Tuesday, April 12, 2011

Book Review: Life and Laughing

Michael McIntyre is a funny man. His comedy has the ability to make you laugh at his stories of everyday life, and probably at your own folly and foibles too! As with many famous comedians, he has recently published an autobiography, telling the story of his rise to fame, and so when it came into our house as a present, I was able to read it.

His humour shines through every line, and each chapter will have you laughing out loud at some point. However there are also touching moments and sad moments, as he recalls the difficult situation of his home life breaking down, having two dads in the school sports day father's race (with them finishing first and last!), and the pain of separation. If you're wanting some advice on dating, then you'll do nothing better than reading his story, and then doing the opposite of everything. Particularly hiding in bushes - a hilarious story!

At several points, though, I was interested in how he dealt with the question of religion and God. In his critique of fortune-tellers, mediums and psychics, he was spot-on: 'If the medium could talk to the dead, why are the dead only giving him the first letter of their name? This is an amazing opportunity for the dead. They must have a lot to talk about, and some pretty major information like: what happens when you die? Is there a God? What's the meaning of life? No, apparently they would rather play some kind of afterlife version of 'Guess Who?'

Yet even with this healthy skepticism, he seems to buy into the story of his mum visiting a Tarot card reader who insisted that his mum was pregnant, would have a son and will be world famous.' As his story unfolds, he keeps returning to it to point out how it all happened, just as was said.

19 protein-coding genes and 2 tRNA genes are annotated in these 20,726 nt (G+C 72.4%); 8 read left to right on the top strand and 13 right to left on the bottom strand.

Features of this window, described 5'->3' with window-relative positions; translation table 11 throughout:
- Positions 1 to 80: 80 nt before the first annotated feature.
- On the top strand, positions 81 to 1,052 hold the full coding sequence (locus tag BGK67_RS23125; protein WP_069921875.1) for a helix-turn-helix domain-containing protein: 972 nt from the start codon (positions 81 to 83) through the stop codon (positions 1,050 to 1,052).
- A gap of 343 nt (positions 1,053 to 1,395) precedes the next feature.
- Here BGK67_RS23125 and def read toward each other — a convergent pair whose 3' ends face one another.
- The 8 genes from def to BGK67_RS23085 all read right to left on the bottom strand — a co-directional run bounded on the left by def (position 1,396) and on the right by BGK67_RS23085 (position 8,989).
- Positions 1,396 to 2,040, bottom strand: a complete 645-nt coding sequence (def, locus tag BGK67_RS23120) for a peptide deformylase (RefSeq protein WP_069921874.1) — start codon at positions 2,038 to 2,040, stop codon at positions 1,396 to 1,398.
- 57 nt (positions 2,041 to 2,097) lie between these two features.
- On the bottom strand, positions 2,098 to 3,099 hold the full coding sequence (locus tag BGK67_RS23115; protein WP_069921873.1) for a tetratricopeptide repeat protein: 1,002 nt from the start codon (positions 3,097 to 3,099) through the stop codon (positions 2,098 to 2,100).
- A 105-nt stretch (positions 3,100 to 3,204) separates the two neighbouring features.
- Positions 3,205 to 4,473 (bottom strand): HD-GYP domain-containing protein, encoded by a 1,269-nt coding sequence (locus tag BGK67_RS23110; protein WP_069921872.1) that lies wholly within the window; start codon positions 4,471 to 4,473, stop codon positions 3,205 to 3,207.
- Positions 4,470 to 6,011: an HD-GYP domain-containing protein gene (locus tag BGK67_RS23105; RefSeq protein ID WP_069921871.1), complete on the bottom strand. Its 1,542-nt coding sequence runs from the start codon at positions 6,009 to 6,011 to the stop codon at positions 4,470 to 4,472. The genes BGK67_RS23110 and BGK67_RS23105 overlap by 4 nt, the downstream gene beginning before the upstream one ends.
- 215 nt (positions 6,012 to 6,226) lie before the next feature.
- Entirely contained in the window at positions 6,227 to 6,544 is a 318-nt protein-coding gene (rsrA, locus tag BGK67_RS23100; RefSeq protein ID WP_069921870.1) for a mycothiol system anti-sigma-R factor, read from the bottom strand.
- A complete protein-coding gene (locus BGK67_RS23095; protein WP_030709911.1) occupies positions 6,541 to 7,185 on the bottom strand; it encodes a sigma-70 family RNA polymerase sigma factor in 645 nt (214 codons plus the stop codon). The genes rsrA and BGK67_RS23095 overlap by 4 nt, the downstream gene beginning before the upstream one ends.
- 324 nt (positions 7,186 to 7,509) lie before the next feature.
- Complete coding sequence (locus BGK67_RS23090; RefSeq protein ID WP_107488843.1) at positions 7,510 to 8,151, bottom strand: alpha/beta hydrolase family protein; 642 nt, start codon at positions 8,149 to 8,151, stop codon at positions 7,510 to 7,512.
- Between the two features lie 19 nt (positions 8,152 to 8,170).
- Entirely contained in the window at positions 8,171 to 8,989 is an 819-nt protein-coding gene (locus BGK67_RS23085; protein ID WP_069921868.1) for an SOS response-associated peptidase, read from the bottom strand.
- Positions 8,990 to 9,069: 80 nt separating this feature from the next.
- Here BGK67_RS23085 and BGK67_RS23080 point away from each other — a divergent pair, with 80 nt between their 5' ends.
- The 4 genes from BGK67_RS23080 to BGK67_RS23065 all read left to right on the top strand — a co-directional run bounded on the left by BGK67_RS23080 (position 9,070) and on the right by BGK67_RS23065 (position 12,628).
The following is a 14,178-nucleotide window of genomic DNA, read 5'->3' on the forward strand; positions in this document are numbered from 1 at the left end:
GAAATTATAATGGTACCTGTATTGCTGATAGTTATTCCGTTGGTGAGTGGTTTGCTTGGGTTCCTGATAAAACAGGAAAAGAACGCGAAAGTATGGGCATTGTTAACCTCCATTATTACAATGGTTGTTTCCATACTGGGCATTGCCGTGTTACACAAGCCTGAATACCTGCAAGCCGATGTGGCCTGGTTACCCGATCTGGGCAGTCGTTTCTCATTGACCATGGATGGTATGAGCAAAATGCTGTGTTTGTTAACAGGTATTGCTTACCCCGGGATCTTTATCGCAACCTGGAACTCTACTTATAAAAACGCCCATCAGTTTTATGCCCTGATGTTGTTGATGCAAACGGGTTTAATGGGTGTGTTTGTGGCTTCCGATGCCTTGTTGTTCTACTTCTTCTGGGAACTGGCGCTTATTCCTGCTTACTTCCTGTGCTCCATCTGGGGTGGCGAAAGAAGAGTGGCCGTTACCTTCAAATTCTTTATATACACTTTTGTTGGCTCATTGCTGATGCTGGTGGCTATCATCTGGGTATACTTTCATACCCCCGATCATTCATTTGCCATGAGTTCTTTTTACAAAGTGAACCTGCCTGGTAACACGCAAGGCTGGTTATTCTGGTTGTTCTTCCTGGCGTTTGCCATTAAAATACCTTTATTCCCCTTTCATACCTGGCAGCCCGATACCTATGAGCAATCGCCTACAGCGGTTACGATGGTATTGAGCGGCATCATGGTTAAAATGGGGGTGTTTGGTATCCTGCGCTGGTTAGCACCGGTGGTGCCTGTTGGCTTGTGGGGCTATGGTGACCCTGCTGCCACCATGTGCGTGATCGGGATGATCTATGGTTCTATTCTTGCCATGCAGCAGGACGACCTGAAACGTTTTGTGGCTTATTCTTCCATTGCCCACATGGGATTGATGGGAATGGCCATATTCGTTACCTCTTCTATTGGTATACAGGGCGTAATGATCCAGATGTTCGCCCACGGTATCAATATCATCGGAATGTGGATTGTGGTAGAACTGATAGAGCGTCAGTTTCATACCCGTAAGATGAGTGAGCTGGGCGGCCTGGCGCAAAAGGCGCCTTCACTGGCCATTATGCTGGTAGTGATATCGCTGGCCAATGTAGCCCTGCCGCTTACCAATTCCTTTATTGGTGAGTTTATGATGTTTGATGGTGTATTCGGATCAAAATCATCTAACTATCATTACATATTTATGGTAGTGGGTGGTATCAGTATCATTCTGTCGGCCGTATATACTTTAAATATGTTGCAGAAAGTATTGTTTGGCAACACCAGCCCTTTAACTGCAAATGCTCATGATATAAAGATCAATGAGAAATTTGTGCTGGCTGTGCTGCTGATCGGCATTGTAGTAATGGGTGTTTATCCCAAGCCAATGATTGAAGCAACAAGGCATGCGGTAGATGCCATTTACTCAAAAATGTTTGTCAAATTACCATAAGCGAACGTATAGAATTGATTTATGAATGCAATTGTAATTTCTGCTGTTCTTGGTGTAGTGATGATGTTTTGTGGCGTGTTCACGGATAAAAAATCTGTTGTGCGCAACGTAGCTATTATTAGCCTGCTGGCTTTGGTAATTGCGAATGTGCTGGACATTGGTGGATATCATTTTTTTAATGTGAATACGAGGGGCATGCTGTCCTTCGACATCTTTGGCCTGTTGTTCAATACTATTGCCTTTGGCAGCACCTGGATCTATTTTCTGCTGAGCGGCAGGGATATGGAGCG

Another interesting incident, and one that perhaps most definitely concerns those who are involved in education or childrens ministry was his recollection of school: 'Every morning we gathered in the gym for assembly and recited the Lord's Prayer... At the end, we'd all very loudly say, 'Amen.' Every day I said this, for six years. I didn't have a clue what it meant and nobody explained it. I remember thinking, 'What daily bread? I had cereal this morning', 'Does this mean I'm allowed to trespass?... There was a grassed area in front of the junior school that had a 'No Trespassing' sign. I used to walk across is safe in the knowledge that God would forgive me.'

Michael also writes about receiving a letter from his dad, 'seemingly from beyond the grave.' It had been written in case of anything happening, and had been found after his father had died. He concludes: 'I had experienced a terrible loss. There were things left unsaid, but my dad addressed them and left nothing unresolved between us and me in no doubt of his love for me, allowing me, in his words, to 'go get 'em'.'

As with most of the comedians around today, there is some choice language, so reader discretion is advised. However I enjoyed the book, and the insight it gives into the joker behind the jokes. A funny read, and well recommended.

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